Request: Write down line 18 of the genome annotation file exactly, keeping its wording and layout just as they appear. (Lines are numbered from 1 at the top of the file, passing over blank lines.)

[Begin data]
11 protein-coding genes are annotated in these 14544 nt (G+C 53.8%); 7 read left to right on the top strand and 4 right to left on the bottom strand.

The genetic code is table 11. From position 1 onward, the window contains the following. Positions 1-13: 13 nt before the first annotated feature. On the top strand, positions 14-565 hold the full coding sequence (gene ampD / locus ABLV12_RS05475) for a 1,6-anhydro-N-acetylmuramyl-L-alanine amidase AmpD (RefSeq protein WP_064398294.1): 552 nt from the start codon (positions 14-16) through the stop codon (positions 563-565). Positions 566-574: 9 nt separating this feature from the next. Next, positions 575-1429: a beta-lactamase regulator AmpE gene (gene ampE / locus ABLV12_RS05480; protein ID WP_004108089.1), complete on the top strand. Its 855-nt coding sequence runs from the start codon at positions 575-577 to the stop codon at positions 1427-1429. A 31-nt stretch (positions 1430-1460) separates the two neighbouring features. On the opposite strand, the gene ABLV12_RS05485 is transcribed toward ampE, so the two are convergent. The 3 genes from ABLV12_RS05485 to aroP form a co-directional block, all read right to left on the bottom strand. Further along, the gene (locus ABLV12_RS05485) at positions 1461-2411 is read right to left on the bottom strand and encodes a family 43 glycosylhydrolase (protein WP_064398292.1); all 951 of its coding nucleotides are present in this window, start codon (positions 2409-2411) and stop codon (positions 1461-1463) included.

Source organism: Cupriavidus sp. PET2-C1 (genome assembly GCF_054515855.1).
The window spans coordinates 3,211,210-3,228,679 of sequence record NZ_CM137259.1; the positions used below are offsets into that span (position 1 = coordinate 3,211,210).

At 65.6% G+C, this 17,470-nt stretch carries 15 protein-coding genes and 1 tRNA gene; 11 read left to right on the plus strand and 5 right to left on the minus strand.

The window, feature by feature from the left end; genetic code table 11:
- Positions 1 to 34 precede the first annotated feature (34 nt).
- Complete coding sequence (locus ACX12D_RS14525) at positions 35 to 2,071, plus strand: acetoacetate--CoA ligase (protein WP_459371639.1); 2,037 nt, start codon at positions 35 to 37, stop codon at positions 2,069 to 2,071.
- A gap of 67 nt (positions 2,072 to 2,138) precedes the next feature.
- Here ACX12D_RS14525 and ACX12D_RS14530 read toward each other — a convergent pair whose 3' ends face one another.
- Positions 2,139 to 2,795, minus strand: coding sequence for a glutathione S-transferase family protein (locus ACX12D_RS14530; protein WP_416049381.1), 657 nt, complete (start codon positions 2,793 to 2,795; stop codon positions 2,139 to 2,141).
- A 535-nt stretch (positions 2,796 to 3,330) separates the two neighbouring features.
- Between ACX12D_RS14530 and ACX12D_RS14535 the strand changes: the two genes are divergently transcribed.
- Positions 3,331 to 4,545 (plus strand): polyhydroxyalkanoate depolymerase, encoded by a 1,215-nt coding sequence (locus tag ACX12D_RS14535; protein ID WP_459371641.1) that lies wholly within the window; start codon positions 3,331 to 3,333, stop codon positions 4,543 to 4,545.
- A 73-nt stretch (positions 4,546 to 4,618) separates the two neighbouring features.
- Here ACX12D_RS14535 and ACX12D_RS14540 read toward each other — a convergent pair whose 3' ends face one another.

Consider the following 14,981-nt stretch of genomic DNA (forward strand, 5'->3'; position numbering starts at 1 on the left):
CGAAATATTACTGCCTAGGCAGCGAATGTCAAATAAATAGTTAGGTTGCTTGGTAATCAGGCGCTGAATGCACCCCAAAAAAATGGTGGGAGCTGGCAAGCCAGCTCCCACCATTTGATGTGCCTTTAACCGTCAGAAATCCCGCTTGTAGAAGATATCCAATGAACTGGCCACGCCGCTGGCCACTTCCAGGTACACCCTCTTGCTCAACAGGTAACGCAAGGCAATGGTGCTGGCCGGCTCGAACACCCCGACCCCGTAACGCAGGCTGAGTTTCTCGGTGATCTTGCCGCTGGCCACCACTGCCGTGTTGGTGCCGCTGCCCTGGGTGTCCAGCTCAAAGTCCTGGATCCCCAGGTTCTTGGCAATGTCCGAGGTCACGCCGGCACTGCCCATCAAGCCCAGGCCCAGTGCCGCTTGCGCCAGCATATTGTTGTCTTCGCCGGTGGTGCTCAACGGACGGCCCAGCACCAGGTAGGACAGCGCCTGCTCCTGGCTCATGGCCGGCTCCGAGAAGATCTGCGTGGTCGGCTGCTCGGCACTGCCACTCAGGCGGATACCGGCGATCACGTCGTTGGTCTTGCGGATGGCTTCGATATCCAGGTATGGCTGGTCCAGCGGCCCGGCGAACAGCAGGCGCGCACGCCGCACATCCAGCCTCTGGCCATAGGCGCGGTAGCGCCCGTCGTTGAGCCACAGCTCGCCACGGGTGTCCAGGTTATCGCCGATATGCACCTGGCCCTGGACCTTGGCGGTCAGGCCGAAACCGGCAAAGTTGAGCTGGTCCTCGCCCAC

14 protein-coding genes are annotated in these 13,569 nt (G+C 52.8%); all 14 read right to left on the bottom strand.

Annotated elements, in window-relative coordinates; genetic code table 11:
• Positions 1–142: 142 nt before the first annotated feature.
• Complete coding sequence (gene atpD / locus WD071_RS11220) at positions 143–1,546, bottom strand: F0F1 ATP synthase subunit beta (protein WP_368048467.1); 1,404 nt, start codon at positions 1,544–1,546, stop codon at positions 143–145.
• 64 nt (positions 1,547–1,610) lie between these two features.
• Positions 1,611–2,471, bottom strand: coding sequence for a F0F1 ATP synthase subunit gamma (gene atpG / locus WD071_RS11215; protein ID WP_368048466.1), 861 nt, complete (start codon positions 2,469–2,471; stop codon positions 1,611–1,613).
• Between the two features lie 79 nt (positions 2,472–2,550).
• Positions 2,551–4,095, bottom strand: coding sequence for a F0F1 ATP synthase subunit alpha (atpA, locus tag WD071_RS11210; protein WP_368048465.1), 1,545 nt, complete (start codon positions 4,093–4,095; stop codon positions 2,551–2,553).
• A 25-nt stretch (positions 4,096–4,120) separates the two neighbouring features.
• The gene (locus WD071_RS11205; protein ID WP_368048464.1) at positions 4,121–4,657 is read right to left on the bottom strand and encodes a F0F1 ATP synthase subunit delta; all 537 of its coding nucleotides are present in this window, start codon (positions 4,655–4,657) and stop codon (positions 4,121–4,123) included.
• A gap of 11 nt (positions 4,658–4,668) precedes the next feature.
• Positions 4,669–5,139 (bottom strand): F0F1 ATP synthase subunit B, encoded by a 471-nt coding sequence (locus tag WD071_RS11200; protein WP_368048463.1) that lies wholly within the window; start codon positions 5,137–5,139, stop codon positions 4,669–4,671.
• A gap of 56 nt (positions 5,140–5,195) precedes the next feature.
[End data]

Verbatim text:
CGAAATATTACTGCCTAGGCAGCGAATGTCAAATAAATAGTTAGGTTGCTTGGTAATCAGGCGCTGAATGCACCCCAAAAAAATGGTGGGAGCTGGCAAGCCAGCTCCCACCATTTGATGTGCCTTTAACCGTCAGAAATCCCGCTTGTAGAAGATATCCAATGAACTGGCCACGCCGCTGGCCACTTCCAGGTACACCCTCTTGCTCAACAGGTAACGCAAGGCAATGGTGCTGGCCGGCTCGAACACCCCGACCCCGTAACGCAGGCTGAGTTTCTCGGTGATCTTGCCGCTGGCCACCACTGCCGTGTTGGTGCCGCTGCCCTGGGTGTCCAGCTCAAAGTCCTGGATCCCCAGGTTCTTGGCAATGTCCGAGGTCACGCCGGCACTGCCCATCAAGCCCAGGCCCAGTGCCGCTTGCGCCAGCATATTGTTGTCTTCGCCGGTGGTGCTCAACGGACGGCCCAGCACCAGGTAGGACAGCGCCTGCTCCTGGCTCATGGCCGGCTCCGAGAAGATCTGCGTGGTCGGCTGCTCGGCACTGCCACTCAGGCGGATACCGGCGATCACGTCGTTGGTCTTGCGGATGGCTTCGATATCCAGGTATGGCTGGTCCAGCGGCCCGGCGAACAGCAGGCGCGCACGCCGCACATCCAGCCTCTGGCCATAGGCGCGGTAGCGCCCGTCGTTGAGCCACAGCTCGCCACGGGTGTCCAGGTTATCGCCGATATGCACCTGGCCCTGGACCTTGGCGGTCAGGCCGAAACCGGCAAAGTTGAGCTGGTCCTCGCCCAC